Moyer was lifted for a pinch-hitter after throwing four innings. The veteran left-hander gave up two runs on four hits, walking three and striking out three. It was the shortest of Moyer's six career postseason starts and his shortest start since lasting only three innings against the Mets on Aug. 26.
The Phillies' right fielder made the highlight reel with his glove and bat in Game 3. Werth took advantage of a baserunning miscue when Corey Hart took too wide of a turn rounding first base in the third inning, and Werth picked him off. In the sixth, Werth got Philadelphia on the board when he led off with a triple and scored on Ryan Howard's groundout. Werth also doubled in the eighth, but was stranded.
The Phillies' lefty reliever was faced with a tough task in the sixth, entering the game with the bases loaded and the dangerous Prince Fielder in the batter's box with two outs. Eyre was up to the challenge. After falling behind in the count, 3-1, Eyre dealt the first baseman a 91-mph fastball that Fielder popped up to left, ending the inning. However, Eyre did allow a run in the seventh when J.J. Hardy led off with a single and scored three batters later.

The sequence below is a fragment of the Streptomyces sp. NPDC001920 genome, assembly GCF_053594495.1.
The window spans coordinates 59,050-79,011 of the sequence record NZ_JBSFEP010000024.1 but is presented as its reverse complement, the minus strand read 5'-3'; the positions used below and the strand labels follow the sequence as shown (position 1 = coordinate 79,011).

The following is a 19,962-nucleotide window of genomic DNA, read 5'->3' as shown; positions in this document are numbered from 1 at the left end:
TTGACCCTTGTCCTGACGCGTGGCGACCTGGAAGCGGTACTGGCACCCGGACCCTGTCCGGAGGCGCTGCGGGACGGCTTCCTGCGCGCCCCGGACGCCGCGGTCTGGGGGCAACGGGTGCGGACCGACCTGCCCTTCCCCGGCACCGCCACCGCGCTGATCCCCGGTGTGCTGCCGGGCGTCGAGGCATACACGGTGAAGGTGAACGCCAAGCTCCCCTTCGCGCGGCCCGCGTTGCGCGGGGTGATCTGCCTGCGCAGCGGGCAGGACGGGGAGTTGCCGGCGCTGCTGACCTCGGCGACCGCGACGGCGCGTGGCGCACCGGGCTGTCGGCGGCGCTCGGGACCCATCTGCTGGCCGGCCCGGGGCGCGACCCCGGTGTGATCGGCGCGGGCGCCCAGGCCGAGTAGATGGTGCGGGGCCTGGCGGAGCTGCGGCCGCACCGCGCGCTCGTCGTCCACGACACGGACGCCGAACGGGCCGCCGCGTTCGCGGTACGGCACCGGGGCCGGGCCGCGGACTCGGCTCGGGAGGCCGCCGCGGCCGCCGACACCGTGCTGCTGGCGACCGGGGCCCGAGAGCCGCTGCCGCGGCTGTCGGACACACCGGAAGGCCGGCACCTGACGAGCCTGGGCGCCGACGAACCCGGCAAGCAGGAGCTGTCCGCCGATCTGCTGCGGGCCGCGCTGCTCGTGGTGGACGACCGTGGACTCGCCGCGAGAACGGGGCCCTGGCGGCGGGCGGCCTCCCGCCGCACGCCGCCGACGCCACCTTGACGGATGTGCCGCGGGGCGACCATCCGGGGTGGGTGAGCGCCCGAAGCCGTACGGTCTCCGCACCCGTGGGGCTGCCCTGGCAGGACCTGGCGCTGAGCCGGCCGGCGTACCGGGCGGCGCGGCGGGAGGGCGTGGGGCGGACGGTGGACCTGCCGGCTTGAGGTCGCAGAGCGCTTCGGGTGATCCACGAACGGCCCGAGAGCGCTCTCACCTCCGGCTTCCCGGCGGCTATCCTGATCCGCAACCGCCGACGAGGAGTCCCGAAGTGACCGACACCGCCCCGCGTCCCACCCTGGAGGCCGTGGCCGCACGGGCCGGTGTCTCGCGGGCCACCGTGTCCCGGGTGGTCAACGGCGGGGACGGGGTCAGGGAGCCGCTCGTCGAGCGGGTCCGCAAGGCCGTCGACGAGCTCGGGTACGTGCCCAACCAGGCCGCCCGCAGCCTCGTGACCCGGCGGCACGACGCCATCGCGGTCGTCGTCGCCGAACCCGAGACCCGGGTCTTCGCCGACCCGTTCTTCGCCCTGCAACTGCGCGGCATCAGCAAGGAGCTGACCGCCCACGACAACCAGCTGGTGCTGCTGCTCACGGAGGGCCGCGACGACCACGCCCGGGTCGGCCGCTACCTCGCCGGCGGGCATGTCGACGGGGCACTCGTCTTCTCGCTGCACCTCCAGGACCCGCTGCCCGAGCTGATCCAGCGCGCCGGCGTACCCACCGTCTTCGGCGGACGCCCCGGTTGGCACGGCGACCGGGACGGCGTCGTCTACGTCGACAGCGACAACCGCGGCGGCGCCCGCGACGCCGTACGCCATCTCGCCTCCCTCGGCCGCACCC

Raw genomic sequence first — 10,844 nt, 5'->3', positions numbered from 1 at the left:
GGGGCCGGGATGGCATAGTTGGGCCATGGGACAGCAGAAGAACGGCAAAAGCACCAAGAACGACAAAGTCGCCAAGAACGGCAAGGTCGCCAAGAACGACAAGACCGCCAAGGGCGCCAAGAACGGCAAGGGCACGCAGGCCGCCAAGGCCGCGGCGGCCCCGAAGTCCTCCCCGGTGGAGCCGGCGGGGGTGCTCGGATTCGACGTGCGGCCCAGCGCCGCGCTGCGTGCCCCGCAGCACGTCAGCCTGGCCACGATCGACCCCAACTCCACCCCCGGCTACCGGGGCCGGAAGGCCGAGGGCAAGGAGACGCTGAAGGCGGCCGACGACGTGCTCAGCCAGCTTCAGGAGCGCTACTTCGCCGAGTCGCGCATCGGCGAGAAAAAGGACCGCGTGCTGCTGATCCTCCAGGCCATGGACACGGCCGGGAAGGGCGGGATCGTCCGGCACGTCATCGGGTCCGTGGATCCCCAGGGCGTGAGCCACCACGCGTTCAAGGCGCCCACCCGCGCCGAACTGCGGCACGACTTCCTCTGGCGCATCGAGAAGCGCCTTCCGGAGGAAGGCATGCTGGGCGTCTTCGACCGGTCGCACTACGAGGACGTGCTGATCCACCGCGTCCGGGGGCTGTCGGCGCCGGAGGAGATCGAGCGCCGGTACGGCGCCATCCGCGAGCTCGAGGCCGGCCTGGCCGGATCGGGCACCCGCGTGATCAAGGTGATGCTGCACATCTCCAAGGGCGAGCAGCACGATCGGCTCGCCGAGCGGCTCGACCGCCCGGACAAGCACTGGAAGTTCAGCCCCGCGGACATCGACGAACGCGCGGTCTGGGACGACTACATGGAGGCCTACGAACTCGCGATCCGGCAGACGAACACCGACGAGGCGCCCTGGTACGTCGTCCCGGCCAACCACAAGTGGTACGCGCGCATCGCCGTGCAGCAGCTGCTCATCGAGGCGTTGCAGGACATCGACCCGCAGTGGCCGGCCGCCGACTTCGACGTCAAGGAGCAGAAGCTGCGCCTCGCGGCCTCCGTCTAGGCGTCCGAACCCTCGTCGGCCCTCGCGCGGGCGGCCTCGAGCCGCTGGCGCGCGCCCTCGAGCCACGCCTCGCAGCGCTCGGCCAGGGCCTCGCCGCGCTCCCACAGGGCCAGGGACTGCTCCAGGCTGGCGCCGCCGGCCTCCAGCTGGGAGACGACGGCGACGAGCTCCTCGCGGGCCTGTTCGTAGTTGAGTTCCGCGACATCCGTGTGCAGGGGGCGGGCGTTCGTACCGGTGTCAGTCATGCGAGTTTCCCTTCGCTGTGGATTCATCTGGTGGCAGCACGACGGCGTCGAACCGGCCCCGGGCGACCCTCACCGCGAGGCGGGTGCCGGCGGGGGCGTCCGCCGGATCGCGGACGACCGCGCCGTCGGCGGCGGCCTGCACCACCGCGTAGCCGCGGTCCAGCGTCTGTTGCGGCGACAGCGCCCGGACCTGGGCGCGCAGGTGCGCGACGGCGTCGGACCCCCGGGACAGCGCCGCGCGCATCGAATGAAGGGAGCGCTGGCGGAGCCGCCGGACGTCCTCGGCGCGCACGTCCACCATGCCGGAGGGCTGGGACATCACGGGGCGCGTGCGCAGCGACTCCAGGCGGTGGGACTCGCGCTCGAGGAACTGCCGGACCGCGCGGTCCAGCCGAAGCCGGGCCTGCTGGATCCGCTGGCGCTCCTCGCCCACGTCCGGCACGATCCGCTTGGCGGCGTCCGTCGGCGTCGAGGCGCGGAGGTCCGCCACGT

The Phillies' first baseman came through with his first two hits and first RBI of the series.
Sense of October
The urgency of October baseball was epitomized for the Phillies in the top of the fifth. With a runner on first and one out, Phils manager Charlie Manuel opted to pinch-hit for Moyer. The Phils were trailing, 2-0, but had been struggling at the plate, and Manuel saw a need to spark his offense. The move didn't help, as pinch-hitter Matt Stairs flied out to center and Jimmy Rollins followed with a popout to short that ended the inning.
Lines of the Game
4 AB, 2 H, 1 R
Werth was a bright spot on a night that Philadelphia struggled at the plate.
4 IP, 2 R, 4 H, 3 BB, 3 Ks
Of all the numbers in that line, the three walks are what matter most. Moyer began the game with two consecutive walks, and both runners went on to score.
"That's kind of the way it goes at times. I don't know what you do about it. We've played 27 innings of baseball and we've only scored in three innings."
-- Manuel, discussing his team's struggles at the plate.
The Brewers played well at home throughout the regular season, and their Miller Park advantage became apparent again Saturday. The Phillies will try to reverse that trend Sunday, when a victory would send them to their first NL Championship Series since 1993.